John Witherspoon was a man of deep faith and an ordained minister from Scotland. As a dissenting Protestant, he spent time in prison in his homeland for refusing to compromise his faith. A brilliant scholar, he was eventually released and emigrated to America where he become president of the College of New Jersey, now known as Princeton University.

In America, he also became a member of the Continental Congress and a signer of the Declaration of Independence; he helped draft the Articles of Confederation. It was Witherspoon who authored many of the numerous calls for prayer and fasting that were published by the Continental Congress during the Revolutionary War.

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Witherspoon and every other founder would have considered it preposterous to think that he, a minister of the gospel, could not bring his moral values to bear on an election. He wrote, “God, grant that in America true religion and civil liberty may be inseparable, and that unjust attempts to destroy the one, may in the issue tend to the support and establishment of both” (Hyatt, “1726: The Year that Defined America,” 153-54).

Christian Influence Necessary for the Success of the Nation

Yes, the founders wanted ministers of the gospel to bring their message to bear upon the nation. This is why George Washington, after becoming commander-in-chief, appointed Christian chaplains throughout his army. This is why chaplains were appointed to Congress, and they continued the tradition—established by the Continental Congress—of beginning each day’s proceedings with prayer. The early chaplains also conducted Sunday services in the House Chamber every other week.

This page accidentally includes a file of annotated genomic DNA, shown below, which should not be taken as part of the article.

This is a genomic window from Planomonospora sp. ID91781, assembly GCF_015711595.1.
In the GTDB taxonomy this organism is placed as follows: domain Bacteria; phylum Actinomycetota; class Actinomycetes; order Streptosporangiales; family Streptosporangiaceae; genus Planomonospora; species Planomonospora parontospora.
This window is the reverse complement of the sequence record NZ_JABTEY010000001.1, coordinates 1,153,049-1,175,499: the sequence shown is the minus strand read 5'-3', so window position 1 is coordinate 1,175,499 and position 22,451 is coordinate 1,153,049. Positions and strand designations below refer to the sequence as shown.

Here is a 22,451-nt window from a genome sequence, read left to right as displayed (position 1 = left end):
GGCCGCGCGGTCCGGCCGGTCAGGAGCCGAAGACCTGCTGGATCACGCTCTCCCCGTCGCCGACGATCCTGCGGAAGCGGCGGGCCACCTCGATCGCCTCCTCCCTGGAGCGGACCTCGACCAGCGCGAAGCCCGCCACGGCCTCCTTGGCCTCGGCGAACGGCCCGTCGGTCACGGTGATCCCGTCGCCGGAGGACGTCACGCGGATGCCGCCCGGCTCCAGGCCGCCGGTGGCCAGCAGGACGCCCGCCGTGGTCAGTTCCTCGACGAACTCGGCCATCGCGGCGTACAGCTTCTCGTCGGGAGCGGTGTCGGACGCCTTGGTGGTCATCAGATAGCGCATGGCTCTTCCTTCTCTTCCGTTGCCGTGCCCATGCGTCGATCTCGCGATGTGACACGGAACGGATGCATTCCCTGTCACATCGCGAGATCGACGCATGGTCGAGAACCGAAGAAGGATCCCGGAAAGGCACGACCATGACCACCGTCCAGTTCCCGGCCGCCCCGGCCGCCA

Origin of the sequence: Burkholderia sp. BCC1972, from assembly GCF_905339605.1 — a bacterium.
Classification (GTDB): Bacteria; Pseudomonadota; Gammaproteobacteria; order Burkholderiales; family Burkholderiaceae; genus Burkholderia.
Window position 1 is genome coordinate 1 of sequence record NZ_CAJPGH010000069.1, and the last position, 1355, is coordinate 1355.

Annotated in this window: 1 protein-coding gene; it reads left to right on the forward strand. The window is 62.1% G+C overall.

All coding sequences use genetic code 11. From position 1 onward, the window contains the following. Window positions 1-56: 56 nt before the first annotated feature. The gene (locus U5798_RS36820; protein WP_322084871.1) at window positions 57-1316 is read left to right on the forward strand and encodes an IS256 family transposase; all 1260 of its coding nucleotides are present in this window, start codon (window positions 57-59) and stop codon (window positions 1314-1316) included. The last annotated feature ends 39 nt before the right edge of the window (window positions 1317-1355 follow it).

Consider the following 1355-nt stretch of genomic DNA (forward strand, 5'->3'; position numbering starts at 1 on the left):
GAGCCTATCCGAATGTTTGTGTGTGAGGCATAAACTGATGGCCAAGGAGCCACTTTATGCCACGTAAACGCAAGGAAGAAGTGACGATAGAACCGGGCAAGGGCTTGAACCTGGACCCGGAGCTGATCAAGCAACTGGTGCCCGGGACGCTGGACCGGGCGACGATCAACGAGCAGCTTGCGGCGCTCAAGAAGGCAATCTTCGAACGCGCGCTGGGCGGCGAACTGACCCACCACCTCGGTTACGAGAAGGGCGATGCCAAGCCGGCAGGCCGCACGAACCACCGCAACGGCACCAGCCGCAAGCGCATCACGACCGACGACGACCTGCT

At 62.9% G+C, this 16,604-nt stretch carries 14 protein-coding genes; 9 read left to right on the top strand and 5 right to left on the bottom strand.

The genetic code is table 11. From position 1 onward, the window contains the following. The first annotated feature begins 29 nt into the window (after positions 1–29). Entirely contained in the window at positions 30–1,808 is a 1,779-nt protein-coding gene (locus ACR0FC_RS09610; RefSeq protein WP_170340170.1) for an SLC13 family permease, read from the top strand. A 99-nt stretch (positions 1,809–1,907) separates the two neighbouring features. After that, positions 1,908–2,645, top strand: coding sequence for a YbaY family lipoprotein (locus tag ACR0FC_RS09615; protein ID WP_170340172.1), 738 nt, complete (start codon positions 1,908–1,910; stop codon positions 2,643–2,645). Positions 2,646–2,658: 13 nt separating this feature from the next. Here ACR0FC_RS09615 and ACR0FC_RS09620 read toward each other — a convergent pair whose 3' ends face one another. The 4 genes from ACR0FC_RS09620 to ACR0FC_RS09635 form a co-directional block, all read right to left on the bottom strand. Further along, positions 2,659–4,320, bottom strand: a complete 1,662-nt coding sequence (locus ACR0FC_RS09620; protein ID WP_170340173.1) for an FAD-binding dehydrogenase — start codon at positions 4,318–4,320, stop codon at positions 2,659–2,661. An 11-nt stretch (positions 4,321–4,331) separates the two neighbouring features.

John Marshall, who served as chief justice of the Supreme Court from 1801-1835, made the Supreme Court facilities available to a local congregation for their Sunday gatherings. So, on Sunday morning, the singing of Christian hymns and the preaching of God’s Word could be heard ringing through the chambers of both the House of Representatives and the Supreme Court. This was neither surprising nor offensive to anyone, for it fit perfectly within the mindset of the founding generation.

Washington and all the founders knew that the success of the constitutional republic they had formed hinged on the moral character of its citizens and their ability to govern themselves according to Christian values. This is why President John Adams, in a 1798 address to the officers of the Massachusetts Militia, declared,

“We have no government armed with power capable of contending with human passions unbridled by morality and religion … Our Constitution was made only for a moral and religious [Christian] people. It is wholly inadequate to the government of any other” (Hyatt, “1726,” 168).

The Founding Fathers did not believe there could be liberty apart from virtue or freedom apart from morality. They were convinced that only Christianity offered the moral and intellectual underpinnings that would preserve the nation they had brought into existence.

They refused to officially endorse any particular denomination or creed, but they absolutely wanted ministers of the gospel to be free to declare gospel truth. As William Novak said, “The founders did not believe the constitutional government they were erecting could survive without Hebrew-Christian faith.”

It’s Time for a Courageous Stand

Preaching an election sermon is the prerogative—and duty—of every minister and pastor in America, not for the promotion of a political party but for bringing the truth of God to bear on the issues of the day. George Washington would agree, for in his first inaugural address he declared,

“The propitious smiles of Heaven can never be expected on a nation that disregards the external rules of order and right, which Heaven itself has ordained” (Hyatt, “Pilgrims and Patriots,” 173).

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This article is derived from Dr. Eddie Hyatt‘s books “1726:The Year that Defined America, America’s Revival Heritage 2nd Edition,” andPilgrims and Patriots 2nd Edition.” These books and others by Eddie are available from Amazon and his website at www.eddiehyatt.com. Eddie believes that God is calling the church in America to rise up this year and save America.